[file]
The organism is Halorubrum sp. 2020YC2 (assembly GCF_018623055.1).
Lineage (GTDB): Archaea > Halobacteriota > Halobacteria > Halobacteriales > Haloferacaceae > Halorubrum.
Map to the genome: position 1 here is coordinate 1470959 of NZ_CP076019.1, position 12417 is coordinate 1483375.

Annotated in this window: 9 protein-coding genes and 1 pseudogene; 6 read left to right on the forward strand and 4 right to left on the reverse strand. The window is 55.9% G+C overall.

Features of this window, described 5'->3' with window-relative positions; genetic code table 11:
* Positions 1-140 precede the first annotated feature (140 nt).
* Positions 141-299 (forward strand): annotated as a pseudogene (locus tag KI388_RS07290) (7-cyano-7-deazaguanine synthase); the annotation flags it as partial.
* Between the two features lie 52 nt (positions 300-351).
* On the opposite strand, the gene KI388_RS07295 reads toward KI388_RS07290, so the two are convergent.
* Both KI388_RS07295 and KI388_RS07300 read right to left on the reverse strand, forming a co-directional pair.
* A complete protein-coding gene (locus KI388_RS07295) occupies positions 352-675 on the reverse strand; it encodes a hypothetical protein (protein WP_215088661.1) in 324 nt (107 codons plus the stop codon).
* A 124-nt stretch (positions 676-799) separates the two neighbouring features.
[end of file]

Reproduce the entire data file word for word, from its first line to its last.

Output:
The organism is Halorubrum sp. 2020YC2 (assembly GCF_018623055.1).
Lineage (GTDB): Archaea > Halobacteriota > Halobacteria > Halobacteriales > Haloferacaceae > Halorubrum.
Map to the genome: position 1 here is coordinate 1470959 of NZ_CP076019.1, position 12417 is coordinate 1483375.

Annotated in this window: 9 protein-coding genes and 1 pseudogene; 6 read left to right on the forward strand and 4 right to left on the reverse strand. The window is 55.9% G+C overall.

Features of this window, described 5'->3' with window-relative positions; genetic code table 11:
* Positions 1-140 precede the first annotated feature (140 nt).
* Positions 141-299 (forward strand): annotated as a pseudogene (locus tag KI388_RS07290) (7-cyano-7-deazaguanine synthase); the annotation flags it as partial.
* Between the two features lie 52 nt (positions 300-351).
* On the opposite strand, the gene KI388_RS07295 reads toward KI388_RS07290, so the two are convergent.
* Both KI388_RS07295 and KI388_RS07300 read right to left on the reverse strand, forming a co-directional pair.
* A complete protein-coding gene (locus KI388_RS07295) occupies positions 352-675 on the reverse strand; it encodes a hypothetical protein (protein WP_215088661.1) in 324 nt (107 codons plus the stop codon).
* A 124-nt stretch (positions 676-799) separates the two neighbouring features.